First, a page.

March in Ottawa, where I live, should be a melty kind of month where the temperatures steadily increase. This year, we just keep getting more snow, which is really starting to weigh on me. I’m done with winter and I want it to just go away now. This has also, apparently, been the darkest winter we’ve had in 80 years, which probably isn’t helping, either.
I should really just stop looking at the long term forecast and further depressing myself. 🙃
In any case, enough of my weather-whining. Onward to the March Reading Recap.
I was sick for a few days in March, and am still kind of off my game a week later, which has definitely thrown a wrench into my writing schedule. On the other hand, I did get a lot more reading done this month than I normally would because I couldn’t handle much more than lying on the couch for those days, so I blew through the entire Shadow and Bone trilogy really quickly.
Akata Witch (Nnedi Okorafor)
It took me a while to get into this one, but I’m glad I stuck with it. I think it was the language usage, which is very different than what I’m used to. Once I got into the flow of it, I was able to sink into the story. It was also a fascinating look at magic systems and fantasy through an African lens, as opposed to the Western stuff I usually see. Worth reading just for that different point of view alone.
The Castle of Tangled Magic (Sophie Anderson)
This was a really charming story with some great messaging about learning to trust yourself, even when you make mistakes. It’s got a simpler plot line and language usage than most of the middle grade stuff I’ve read recently, and I think this one would really appeal to younger middle grade readers, or those still honing their English reading skills, who are ready to move beyond the early chapter books and want a longer story.
Shad Hadid and the Alchemists of Alexandria (George Jreije)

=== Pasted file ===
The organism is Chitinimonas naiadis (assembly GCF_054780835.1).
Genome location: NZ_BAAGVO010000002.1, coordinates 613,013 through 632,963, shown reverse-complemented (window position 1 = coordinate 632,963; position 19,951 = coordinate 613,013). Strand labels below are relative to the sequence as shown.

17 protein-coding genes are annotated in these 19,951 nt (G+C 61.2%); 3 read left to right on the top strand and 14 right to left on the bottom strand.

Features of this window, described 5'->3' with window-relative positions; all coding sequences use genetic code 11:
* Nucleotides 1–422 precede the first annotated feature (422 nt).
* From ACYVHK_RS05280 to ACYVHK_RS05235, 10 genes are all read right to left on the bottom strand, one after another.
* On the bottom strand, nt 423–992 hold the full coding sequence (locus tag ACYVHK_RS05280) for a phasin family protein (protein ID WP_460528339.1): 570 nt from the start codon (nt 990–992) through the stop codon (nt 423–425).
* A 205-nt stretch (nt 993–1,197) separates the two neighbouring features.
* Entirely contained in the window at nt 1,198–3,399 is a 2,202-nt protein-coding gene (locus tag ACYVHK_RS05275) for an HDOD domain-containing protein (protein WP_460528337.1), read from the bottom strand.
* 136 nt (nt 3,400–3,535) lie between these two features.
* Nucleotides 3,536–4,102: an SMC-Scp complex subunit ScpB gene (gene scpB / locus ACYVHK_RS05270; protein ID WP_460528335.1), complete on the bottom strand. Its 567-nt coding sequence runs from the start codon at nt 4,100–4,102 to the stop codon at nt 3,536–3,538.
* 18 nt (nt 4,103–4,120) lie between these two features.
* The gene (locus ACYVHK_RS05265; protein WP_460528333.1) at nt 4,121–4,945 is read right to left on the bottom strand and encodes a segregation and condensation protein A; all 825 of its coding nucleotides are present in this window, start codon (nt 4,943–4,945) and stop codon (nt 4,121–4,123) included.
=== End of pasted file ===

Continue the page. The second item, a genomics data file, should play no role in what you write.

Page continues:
I enjoyed this one. Like The Castle of Tangled Magic, this one was a simpler plot line than you’d find in the upper middle grade stuff, which makes it a great choice for younger readers. There were some good plot twists and even an epic food fight a one point, which would appeal to kids. The main character had a lot of charm, with a hefty dose of snark and wit.
Stellarlune (Shannon Messenger)
I’ve been gushing about the whole Keeper of the Lost Cities series for a while now, so I won’t gush today. Suffice it to say, I loved this latest installation as much as I loved the rest of the books, and I can’t wait for the next. Definitely recommended. 😁
The Stars Did Wander Darkling (Colin Meloy)
This one had some strong Stranger Things vibes, and I personally loved the eighties setting because that’s where most of my childhood happened, complete with the guy who insisted Betamax would definitely win the rental movie wars because it was the better technology. This one was weird (in a good way) and creepy and flipped between the kids and the bad guys, so that was also interesting. Definitely recommended if you like eerie horror.
The Clackity (Lora Senf)
This is a fantastic middle grade horror. Really, really enjoyed it. Different take on a magical journey, and a really well done take, at that. The main character deals with anxiety and panic attacks that add an extra element to her journey. And you’ll love Bird almost as much as you love the main character. Highly recommended for those who like spooky books. Looking forward to the next one.
Shadow and Bone
Siege and Storm
Ruin and Rising (Leigh Bardugo)
I picked up the trilogy boxset over the holidays when it was on sale, and only just got around to reading them. (And yes, I know I’m as late to this party as I was to the Keeper of the Lost Cities world, but, wow, I really enjoyed this intro to the Grishaverse.) None of the characters were entirely morally black or white, which was fascinating. The bad guy was a monster, but I still felt sorry for him. The heroine took more than a few steps into the dark side, but I was still cheering for her. Just a really well done series. Trying to decide whether I want to watch the Netflix adaption or not — I really loved the series so I’ll be really disappointed if the show doesn’t live up to the books.